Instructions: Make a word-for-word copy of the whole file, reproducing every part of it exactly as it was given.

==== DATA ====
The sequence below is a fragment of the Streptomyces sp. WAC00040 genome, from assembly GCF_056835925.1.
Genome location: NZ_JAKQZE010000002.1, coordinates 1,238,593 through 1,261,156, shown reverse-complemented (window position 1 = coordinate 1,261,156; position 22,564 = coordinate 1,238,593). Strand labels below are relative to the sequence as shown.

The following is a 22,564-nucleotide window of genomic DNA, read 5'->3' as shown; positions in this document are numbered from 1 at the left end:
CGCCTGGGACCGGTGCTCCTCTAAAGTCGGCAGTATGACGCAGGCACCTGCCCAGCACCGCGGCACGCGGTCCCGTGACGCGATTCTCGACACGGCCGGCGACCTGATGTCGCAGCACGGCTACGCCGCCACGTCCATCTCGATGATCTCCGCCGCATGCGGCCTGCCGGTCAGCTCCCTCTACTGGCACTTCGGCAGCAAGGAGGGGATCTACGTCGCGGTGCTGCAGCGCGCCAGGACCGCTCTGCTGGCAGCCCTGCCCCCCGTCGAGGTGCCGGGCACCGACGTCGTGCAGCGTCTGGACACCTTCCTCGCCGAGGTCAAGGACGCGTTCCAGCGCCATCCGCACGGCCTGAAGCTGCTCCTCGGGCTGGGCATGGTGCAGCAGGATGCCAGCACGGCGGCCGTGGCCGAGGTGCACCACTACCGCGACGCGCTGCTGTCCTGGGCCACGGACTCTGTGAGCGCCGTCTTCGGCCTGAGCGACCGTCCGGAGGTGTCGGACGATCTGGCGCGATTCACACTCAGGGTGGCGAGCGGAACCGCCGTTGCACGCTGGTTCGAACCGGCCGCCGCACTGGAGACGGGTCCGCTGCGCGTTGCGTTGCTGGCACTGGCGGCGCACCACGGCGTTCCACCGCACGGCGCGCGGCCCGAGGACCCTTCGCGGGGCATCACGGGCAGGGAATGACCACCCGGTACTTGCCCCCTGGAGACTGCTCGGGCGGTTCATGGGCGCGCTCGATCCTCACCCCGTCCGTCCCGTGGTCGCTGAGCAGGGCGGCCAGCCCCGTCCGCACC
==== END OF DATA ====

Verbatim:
The sequence below is a fragment of the Streptomyces sp. WAC00040 genome, from assembly GCF_056835925.1.
Genome location: NZ_JAKQZE010000002.1, coordinates 1,238,593 through 1,261,156, shown reverse-complemented (window position 1 = coordinate 1,261,156; position 22,564 = coordinate 1,238,593). Strand labels below are relative to the sequence as shown.

The following is a 22,564-nucleotide window of genomic DNA, read 5'->3' as shown; positions in this document are numbered from 1 at the left end:
CGCCTGGGACCGGTGCTCCTCTAAAGTCGGCAGTATGACGCAGGCACCTGCCCAGCACCGCGGCACGCGGTCCCGTGACGCGATTCTCGACACGGCCGGCGACCTGATGTCGCAGCACGGCTACGCCGCCACGTCCATCTCGATGATCTCCGCCGCATGCGGCCTGCCGGTCAGCTCCCTCTACTGGCACTTCGGCAGCAAGGAGGGGATCTACGTCGCGGTGCTGCAGCGCGCCAGGACCGCTCTGCTGGCAGCCCTGCCCCCCGTCGAGGTGCCGGGCACCGACGTCGTGCAGCGTCTGGACACCTTCCTCGCCGAGGTCAAGGACGCGTTCCAGCGCCATCCGCACGGCCTGAAGCTGCTCCTCGGGCTGGGCATGGTGCAGCAGGATGCCAGCACGGCGGCCGTGGCCGAGGTGCACCACTACCGCGACGCGCTGCTGTCCTGGGCCACGGACTCTGTGAGCGCCGTCTTCGGCCTGAGCGACCGTCCGGAGGTGTCGGACGATCTGGCGCGATTCACACTCAGGGTGGCGAGCGGAACCGCCGTTGCACGCTGGTTCGAACCGGCCGCCGCACTGGAGACGGGTCCGCTGCGCGTTGCGTTGCTGGCACTGGCGGCGCACCACGGCGTTCCACCGCACGGCGCGCGGCCCGAGGACCCTTCGCGGGGCATCACGGGCAGGGAATGACCACCCGGTACTTGCCCCCTGGAGACTGCTCGGGCGGTTCATGGGCGCGCTCGATCCTCACCCCGTCCGTCCCGTGGTCGCTGAGCAGGGCGGCCAGCCCCGTCCGCACC